Many companies were spurred into action during the pandemic to introduce systems that would digitize their operations like ERP Implementation. A recent SYSPRO survey however has found that many of these systems did not deliver on the value promised, as they were carried out as stand-alone projects with little coordination or oversight. Mid-size companies considering implementing an ERP system as the route to digital transformation need to be aware that it is a complex system with a major business impact. Most of these companies lack the experience or skills necessary to manage such a major project and without this, an ERP implementation is unlikely to meet the desired goals. That is why project management undertaken by a person with experience and knowledge is so key to a successful ERP project.
Setting up the ERP Project
An ERP system is a big-ticket item that requires a range of managerial and executive level sign-off before being approved. Fundamentally, the board needs to address the following questions:
What are you trying to achieve with the ERP system? Why? How? By when?
The answers will decide the strategic objectives of the ERP system. Some typical strategies are:
- Cost reduction by streamlining the business;
- Process improvement to shorten product delivery time;
- More flexible and agile manufacturing operations;
- Improving tracking and traceability to ensure regulatory compliance;
- Real-time data access and better reporting.
But while the board and executives of a company must set the strategy, it’s unlikely that they have the time or experience to successfully manage the project. They need an outside party to ensure the project stays aligned with the strategic intent.
Knowing how to convert a defined strategy into a project scope with timelines and deliverables requires skills and knowledge that only come with years of experience. A project manager with expertise in ERP projects in manufacturing will be able to guide the board and executives on how to go through the steps of implementing the system so that business processes and organizational structures can transition from a current ‘as is’ status to a desired ‘to be’ status.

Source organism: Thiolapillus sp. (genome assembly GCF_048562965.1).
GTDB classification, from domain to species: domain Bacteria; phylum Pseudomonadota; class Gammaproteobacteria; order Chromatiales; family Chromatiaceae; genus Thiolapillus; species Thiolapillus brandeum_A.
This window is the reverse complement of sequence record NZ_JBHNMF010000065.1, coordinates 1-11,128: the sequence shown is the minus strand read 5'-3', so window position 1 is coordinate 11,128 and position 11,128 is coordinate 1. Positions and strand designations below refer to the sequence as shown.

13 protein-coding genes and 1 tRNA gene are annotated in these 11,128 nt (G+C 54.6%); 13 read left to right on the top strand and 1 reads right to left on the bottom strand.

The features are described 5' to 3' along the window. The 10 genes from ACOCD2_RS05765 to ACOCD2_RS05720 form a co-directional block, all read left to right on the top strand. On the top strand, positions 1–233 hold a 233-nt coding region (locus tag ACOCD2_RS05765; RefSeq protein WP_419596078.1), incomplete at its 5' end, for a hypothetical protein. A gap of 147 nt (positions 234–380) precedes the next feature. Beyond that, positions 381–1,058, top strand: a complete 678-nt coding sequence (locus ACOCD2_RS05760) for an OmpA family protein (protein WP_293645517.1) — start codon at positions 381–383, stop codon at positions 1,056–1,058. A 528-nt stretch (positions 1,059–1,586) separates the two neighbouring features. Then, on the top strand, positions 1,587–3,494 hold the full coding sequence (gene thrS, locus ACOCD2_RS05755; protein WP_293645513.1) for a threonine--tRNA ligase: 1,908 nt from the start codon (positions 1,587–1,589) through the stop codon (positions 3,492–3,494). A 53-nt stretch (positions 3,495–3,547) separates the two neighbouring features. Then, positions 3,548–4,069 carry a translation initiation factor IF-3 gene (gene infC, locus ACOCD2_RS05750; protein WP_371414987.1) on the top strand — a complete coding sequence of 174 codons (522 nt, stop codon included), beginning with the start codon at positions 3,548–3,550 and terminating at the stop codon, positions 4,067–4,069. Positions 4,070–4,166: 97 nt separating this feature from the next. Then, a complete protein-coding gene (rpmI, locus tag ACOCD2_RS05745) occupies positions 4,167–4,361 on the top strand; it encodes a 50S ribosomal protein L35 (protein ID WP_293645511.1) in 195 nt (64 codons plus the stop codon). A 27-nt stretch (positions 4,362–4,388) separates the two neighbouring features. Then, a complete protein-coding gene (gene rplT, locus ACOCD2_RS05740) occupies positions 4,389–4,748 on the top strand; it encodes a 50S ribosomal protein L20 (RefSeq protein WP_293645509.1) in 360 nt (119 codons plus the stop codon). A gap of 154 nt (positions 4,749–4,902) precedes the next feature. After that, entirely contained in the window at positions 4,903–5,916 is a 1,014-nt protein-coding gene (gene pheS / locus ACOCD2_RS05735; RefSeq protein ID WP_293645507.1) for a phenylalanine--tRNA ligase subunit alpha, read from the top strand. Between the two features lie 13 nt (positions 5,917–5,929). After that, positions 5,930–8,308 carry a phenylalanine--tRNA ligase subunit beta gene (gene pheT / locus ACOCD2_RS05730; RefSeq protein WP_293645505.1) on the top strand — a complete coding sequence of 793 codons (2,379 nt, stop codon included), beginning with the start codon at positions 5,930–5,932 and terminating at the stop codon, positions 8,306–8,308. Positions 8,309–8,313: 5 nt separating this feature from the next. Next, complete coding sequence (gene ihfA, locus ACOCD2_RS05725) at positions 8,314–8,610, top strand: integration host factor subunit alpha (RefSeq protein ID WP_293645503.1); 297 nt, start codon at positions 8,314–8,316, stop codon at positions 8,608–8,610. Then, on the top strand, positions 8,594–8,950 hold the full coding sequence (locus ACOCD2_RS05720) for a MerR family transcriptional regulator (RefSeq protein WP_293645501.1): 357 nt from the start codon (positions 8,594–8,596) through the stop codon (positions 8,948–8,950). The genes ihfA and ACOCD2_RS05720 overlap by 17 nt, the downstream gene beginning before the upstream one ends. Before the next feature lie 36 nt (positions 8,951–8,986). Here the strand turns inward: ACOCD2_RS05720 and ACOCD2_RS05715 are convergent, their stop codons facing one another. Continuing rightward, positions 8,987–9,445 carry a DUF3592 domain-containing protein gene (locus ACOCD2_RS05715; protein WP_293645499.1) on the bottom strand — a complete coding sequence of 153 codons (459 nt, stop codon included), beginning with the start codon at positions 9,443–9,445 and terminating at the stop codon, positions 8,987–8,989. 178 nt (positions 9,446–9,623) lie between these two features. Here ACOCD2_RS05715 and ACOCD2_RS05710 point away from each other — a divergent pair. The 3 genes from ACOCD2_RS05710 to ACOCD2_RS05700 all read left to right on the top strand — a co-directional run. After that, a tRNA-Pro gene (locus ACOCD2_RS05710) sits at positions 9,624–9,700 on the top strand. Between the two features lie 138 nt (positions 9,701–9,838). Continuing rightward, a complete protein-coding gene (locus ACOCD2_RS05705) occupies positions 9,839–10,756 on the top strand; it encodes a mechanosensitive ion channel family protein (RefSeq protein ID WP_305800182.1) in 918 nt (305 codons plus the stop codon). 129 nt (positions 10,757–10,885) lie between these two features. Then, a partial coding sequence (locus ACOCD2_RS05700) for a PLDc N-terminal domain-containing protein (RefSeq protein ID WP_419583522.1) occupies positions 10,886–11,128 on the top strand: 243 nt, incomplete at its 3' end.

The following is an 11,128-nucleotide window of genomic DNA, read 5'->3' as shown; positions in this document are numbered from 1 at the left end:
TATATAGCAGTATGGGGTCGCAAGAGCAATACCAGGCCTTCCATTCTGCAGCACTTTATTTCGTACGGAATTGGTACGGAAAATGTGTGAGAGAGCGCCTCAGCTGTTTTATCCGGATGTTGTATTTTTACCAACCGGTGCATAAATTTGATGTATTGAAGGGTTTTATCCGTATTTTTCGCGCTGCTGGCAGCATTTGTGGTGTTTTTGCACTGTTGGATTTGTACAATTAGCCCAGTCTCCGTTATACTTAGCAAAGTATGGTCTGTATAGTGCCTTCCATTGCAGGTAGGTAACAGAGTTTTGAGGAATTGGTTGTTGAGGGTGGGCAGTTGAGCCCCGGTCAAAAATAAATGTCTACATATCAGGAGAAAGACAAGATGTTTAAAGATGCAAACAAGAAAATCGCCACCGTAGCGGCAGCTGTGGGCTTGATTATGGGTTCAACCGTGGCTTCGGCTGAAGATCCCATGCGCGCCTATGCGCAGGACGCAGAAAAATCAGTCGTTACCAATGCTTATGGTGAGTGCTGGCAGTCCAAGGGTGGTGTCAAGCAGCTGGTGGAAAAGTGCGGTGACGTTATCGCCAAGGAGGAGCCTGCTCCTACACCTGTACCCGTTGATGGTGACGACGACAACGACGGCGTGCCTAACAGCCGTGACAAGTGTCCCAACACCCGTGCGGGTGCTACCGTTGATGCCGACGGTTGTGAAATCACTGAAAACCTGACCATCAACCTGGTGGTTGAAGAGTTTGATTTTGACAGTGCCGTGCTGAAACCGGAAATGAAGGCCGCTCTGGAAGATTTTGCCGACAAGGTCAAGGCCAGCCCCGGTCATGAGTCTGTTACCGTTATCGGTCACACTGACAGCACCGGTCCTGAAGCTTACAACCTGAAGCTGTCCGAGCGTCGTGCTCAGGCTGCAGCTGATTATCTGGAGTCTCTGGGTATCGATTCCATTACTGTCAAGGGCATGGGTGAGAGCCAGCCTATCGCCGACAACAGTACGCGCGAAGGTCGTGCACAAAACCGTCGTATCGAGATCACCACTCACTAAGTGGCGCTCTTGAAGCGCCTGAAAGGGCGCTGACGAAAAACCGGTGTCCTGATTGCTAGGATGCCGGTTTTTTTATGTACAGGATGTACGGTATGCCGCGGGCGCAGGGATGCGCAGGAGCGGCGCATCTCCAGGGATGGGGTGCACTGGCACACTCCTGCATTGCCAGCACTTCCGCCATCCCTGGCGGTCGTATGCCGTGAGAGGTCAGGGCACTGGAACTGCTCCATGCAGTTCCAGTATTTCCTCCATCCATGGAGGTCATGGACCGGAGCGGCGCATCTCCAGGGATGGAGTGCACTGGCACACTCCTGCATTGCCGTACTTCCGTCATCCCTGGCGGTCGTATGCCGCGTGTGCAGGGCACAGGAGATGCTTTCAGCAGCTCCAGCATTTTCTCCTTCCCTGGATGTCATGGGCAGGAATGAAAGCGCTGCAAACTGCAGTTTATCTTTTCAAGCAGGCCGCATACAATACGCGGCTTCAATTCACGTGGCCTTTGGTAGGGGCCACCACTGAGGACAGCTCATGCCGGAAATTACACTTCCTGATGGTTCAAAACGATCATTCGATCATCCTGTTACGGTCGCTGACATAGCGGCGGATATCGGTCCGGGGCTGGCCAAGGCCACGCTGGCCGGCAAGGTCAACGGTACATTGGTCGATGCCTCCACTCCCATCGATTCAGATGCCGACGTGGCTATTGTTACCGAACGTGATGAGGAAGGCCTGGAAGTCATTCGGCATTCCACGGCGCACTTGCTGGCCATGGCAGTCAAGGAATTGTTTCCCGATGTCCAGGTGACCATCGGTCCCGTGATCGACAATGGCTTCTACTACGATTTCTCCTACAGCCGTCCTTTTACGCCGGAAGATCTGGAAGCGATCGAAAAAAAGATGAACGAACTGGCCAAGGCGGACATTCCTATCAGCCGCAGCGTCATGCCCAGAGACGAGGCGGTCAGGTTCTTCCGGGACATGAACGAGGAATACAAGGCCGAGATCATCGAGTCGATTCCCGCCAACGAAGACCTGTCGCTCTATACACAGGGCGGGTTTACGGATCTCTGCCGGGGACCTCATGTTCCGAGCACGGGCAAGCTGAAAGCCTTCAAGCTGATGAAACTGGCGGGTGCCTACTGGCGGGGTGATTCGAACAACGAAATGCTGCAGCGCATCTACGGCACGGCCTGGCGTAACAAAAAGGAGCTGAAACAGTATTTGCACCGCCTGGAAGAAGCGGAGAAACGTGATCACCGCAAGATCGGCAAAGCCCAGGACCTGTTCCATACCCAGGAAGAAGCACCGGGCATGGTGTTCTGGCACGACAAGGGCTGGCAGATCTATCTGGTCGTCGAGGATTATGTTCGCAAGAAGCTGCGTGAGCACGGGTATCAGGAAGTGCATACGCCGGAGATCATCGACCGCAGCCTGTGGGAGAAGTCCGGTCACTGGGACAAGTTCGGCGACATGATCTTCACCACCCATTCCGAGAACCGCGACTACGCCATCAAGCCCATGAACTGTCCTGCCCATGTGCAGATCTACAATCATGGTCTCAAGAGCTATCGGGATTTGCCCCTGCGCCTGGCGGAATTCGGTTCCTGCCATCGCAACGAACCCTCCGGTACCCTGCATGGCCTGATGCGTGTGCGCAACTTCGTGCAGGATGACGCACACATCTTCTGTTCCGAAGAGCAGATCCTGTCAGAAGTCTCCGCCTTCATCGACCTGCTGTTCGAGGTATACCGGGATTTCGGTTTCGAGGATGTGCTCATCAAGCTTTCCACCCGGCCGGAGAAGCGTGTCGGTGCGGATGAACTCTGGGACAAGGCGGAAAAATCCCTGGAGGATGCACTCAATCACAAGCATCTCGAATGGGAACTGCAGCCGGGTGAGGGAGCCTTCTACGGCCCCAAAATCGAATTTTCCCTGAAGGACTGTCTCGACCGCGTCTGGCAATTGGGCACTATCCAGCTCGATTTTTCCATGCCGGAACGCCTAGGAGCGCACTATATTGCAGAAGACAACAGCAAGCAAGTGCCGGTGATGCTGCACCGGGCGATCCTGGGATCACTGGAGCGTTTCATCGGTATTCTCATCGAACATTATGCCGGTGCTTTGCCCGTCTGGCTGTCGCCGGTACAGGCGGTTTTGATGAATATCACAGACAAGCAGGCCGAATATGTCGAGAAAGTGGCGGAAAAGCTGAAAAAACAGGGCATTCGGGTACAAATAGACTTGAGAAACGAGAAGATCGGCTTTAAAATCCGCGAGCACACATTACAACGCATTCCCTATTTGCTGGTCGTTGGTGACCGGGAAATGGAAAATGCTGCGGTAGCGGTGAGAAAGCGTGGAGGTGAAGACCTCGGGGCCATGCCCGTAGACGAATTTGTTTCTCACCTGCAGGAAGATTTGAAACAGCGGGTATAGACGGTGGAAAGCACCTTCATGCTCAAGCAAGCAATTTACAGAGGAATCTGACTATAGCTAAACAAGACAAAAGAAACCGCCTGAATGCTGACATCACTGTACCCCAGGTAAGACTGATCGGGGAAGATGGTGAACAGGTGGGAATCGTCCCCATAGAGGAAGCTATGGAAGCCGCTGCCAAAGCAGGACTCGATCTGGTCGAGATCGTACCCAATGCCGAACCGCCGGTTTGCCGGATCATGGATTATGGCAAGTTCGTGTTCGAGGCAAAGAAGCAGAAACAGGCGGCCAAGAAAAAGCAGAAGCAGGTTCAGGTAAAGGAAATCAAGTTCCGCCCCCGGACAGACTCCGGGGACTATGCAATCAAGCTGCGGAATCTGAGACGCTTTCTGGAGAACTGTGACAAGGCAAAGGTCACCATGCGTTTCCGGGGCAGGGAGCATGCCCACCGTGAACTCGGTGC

Companies that missed a business transformation opportunity when implementing point solutions did so because the project’s success criteria were focused on getting the system running. Without project experience, they did not realize the importance of integrating the system with the wider business processes and functions to enhance and even transform the way people and processes work.
Executing the ERP project with ERP Implementation
An ERP implementation is not just a new system. An ERP project management is a large discontinuous change that cuts across many functional and process aspects of a business. This requires dedicated, skilled resources to manage it. Most companies won’t have a person in-house who lives and breathes ERP implementation.
Once the strategy is set and agreed upon, a good project manager will reduce the time that top-level executives need to spend on issues around the implementation. A project manager will watch out for the organization’s interests and oversee the activities of the team on behalf of the executives.
There are so many aspects of an ERP implementation that need to be carefully considered that most people do not have the experience to undertake the role thoroughly. The major responsibilities of the project manager should include:
- Verifying the project’s success criteria;
- Managing and tracking project progress;
- Ensuring project alignment with strategy;
- Managing the project scope;
- Allocating resources;
- Understanding and mitigating risks;
- Managing the project budget;
- Overseeing the design and implementation of processes;
- Ongoing communication with all stakeholders (executives and staff);
- Setting and managing expectations;
- Ensuring appropriate change management activities so that staff understand the objectives and are committed to the project;
- Planning and coordinating training;
- Planning and managing appropriate testing activities;
- Coordinating technical issues.
The aim is to ensure that if these attributes are all sufficiently considered, an on-time and on-budget project will be achieved which addresses the original business drivers.
After Go-Live using ERP Implementation
Companies sometimes assume once the ERP system has gone live that the need for a project manager disappears. The project manager’s role does not end when go-live occurs, rather it marks a change of pace and type of involvement. The responsibilities now involve:
- Ensuring project activities are closed;
- Reporting on how project deliverables were met;
- Conducting an assessment on lessons learned;
- Transferring the information and knowledge about the project to staff and stakeholders.
After go-live, the board and executives still need to keep measuring that the strategic goals are achieved and conducting a range of other post-implementation activities. For example, implementing a maintenance strategy that outlines the steps required to upkeep and improve the system on a regular basis.
The role of project management in an ERP implementation
Delegating the running of the implementation project to an external project manager is often the best way to ensure that the ERP system creates value for the company by ensuring that the project achieves its strategic goals.
An ERP implementation is a vehicle for delivering business change and improvement. It involves staff and outside experts coming together on a temporary basis to carry out a one-off change that will lead the business to greater success. It is also a complex project which must be managed in the right way. The role of a project manager with experience in ERP implementation and insight into specific manufacturing environments is a major factor in the success of the project.